Keep going South and you’ll come to the neighborhood known as Dogpatch, an area of post-industrial warehouses filled with tech-whizzes. And some nice bars and restaurants.

As you pass Potrero Point you’ll come to Islais Creek. Cross the Levon Hagop Nishkian Bridge and cycle East, towards the bay and the Pier 94 Wetland Area. Take in the bay, Alameda and Bay Farm Island, it’s an incredible view.

This map is interactive. To open in Google Maps click the icon in the top right corner.

3. OYSTER BAY TO ALAMEDA

Distance: 9 miles

Start this bike trip on the other side of the water from the first routes, at Oyster Bay. Head Northwest, towards Oakland International Airport. This may seem counterintuitive, but the airport was built on a wetland area and bike and walking paths abound in the area. There’s a very clearly signposted bicycle route that runs completely separately to other traffic, both vehicular and aeronautical.

After you pass the airport the route will take you back onto the roads, but don’t worry, these are not traffic clogged main arteries and, again, there is a proper cycle path (although not always separated).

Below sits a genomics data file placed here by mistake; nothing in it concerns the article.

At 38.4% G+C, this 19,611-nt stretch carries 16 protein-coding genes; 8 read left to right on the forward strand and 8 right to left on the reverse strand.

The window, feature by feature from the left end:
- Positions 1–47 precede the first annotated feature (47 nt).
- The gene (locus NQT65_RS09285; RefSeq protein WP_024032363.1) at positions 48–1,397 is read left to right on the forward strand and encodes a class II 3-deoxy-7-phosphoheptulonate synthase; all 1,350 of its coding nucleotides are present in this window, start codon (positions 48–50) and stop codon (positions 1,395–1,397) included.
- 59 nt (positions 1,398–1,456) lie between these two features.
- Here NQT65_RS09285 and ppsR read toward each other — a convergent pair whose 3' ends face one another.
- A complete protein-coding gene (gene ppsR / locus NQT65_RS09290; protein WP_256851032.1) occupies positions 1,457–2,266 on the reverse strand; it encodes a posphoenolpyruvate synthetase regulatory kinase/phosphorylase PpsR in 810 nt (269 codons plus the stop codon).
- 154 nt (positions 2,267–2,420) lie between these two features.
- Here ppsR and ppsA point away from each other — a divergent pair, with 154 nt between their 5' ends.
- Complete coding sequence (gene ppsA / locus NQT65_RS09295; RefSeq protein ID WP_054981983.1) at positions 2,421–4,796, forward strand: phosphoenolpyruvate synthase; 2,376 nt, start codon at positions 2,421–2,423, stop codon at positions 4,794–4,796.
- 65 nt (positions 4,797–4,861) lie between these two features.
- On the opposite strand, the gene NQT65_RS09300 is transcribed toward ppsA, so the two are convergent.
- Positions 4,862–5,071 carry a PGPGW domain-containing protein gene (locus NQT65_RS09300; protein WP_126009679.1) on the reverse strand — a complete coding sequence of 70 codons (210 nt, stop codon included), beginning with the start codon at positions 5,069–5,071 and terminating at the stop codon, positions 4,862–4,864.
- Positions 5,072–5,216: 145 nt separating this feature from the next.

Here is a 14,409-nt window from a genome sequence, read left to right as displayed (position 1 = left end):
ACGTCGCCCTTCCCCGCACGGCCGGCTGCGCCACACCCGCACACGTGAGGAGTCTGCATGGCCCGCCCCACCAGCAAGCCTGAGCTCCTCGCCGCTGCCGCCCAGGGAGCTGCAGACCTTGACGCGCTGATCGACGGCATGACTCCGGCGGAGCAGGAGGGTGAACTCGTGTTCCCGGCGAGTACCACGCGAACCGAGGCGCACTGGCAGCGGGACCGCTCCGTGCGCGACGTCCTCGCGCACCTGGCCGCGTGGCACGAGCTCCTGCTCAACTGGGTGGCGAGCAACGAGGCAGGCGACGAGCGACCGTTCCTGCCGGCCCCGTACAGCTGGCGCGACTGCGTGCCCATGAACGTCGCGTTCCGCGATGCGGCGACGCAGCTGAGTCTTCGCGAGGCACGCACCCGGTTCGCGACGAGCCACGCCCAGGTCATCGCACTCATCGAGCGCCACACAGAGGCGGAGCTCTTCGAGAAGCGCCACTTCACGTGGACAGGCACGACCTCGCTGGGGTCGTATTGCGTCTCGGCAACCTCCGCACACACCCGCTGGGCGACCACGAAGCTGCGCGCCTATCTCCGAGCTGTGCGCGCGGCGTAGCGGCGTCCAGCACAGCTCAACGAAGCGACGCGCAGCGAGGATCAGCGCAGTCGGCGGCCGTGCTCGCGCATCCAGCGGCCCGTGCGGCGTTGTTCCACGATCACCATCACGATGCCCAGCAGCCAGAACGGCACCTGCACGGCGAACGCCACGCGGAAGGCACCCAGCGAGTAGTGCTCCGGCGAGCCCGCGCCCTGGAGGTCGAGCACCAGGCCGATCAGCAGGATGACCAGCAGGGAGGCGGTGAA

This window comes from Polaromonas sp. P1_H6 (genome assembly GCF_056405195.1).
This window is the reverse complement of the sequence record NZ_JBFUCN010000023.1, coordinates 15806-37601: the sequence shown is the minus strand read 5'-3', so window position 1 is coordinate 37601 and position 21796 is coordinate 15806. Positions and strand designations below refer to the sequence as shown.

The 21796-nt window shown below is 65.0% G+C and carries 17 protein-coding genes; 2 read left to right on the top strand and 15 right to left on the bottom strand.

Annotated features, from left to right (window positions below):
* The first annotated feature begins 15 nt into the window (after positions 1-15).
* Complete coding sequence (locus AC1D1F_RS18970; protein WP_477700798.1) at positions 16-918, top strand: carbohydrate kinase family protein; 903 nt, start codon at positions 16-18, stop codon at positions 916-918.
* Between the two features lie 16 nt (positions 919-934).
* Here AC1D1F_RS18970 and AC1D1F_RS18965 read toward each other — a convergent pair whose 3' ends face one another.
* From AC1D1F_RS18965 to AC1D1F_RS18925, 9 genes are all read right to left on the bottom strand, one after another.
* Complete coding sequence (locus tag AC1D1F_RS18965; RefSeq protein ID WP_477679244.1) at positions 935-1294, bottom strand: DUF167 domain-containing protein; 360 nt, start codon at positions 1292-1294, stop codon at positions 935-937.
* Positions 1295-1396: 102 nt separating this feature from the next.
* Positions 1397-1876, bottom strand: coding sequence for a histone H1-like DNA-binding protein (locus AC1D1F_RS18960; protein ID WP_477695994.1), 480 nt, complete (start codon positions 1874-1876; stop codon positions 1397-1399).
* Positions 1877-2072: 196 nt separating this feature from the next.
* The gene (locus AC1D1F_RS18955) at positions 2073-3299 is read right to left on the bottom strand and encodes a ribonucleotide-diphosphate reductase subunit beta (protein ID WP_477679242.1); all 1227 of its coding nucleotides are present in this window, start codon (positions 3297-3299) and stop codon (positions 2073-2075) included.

Soon you’ll reach the water and you can cycle all the way around the top of Bay Farm Island. All there is to do after that is cross the San Leandro Bay Bike Bridge (yep, a dedicated bike bridge) and cycle into Alameda. From there you can almost just follow your nose the short distance, through the tree-lined streets, to Central Alameda, a lovely, diverse and vibrant downtown that feels a world-away from San Francisco.

It’s trips like this that make bicycling in San Francisco so worthwhile, there’s almost no other way to do it except on a bike.

This map is interactive. To open in Google Maps click the icon in the top right corner.

4. FERRY BUILDING TO CASTRO AND THE MISSION

Distance: 5 miles

Begin this bike tour at the famous SF landmark, the Ferry Building. From there head Southwest, down Market Street, straight into the heart of SF.

Soon you’ll come to Lotta’s Fountain, where San Franciscans would leave notes for missing loved ones after the Great Fire of 1906. Keep going and you’ll eventually come to United Nations Plaza, take a right here and head for City Hall.

You can chain up your bikes and go into magnificent City Hall if you want (open Monday-Friday), it’s well worth a visit. Following that why not cycle up Hayes Street to the Hayes Valley, for a coffee or refreshment, before heading South on Octavia Boulevard, back to Market Street?

After that continue Southwest on Market Street to the Castro, a lovely area to explore by bike. After that you would pedal directly East, down 18th Street, past the bottom of Mission Dolores Park, to Valencia Street, in the heart of the Mission neighborhood (or keep going to Mission Street, it’s only three small blocks). You’re now in one of the best places in the Bay Area to get lunch or dinner.